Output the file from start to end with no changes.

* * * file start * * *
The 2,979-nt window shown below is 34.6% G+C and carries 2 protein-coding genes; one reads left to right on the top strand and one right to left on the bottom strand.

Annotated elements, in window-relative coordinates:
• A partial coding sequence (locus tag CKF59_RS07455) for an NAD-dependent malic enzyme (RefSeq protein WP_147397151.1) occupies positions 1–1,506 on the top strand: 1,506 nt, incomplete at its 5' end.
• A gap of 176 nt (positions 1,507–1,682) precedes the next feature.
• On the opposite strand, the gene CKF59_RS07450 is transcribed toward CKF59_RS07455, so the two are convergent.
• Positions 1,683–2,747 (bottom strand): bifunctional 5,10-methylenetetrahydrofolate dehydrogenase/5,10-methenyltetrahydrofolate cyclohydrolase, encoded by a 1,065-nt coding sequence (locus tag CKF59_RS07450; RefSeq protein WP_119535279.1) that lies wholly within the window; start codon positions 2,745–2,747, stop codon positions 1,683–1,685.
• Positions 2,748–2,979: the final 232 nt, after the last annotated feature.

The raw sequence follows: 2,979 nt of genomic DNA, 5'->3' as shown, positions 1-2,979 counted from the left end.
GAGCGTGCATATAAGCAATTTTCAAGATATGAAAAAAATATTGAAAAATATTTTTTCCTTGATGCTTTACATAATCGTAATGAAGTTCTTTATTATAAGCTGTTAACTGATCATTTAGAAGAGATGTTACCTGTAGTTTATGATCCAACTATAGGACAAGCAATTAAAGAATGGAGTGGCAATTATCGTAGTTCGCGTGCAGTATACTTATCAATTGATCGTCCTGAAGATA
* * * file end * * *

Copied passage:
The 2,979-nt window shown below is 34.6% G+C and carries 2 protein-coding genes; one reads left to right on the top strand and one right to left on the bottom strand.

Annotated elements, in window-relative coordinates:
• A partial coding sequence (locus tag CKF59_RS07455) for an NAD-dependent malic enzyme (RefSeq protein WP_147397151.1) occupies positions 1–1,506 on the top strand: 1,506 nt, incomplete at its 5' end.
• A gap of 176 nt (positions 1,507–1,682) precedes the next feature.
• On the opposite strand, the gene CKF59_RS07450 is transcribed toward CKF59_RS07455, so the two are convergent.
• Positions 1,683–2,747 (bottom strand): bifunctional 5,10-methylenetetrahydrofolate dehydrogenase/5,10-methenyltetrahydrofolate cyclohydrolase, encoded by a 1,065-nt coding sequence (locus tag CKF59_RS07450; RefSeq protein WP_119535279.1) that lies wholly within the window; start codon positions 2,745–2,747, stop codon positions 1,683–1,685.
• Positions 2,748–2,979: the final 232 nt, after the last annotated feature.

The raw sequence follows: 2,979 nt of genomic DNA, 5'->3' as shown, positions 1-2,979 counted from the left end.
GAGCGTGCATATAAGCAATTTTCAAGATATGAAAAAAATATTGAAAAATATTTTTTCCTTGATGCTTTACATAATCGTAATGAAGTTCTTTATTATAAGCTGTTAACTGATCATTTAGAAGAGATGTTACCTGTAGTTTATGATCCAACTATAGGACAAGCAATTAAAGAATGGAGTGGCAATTATCGTAGTTCGCGTGCAGTATACTTATCAATTGATCGTCCTGAAGATA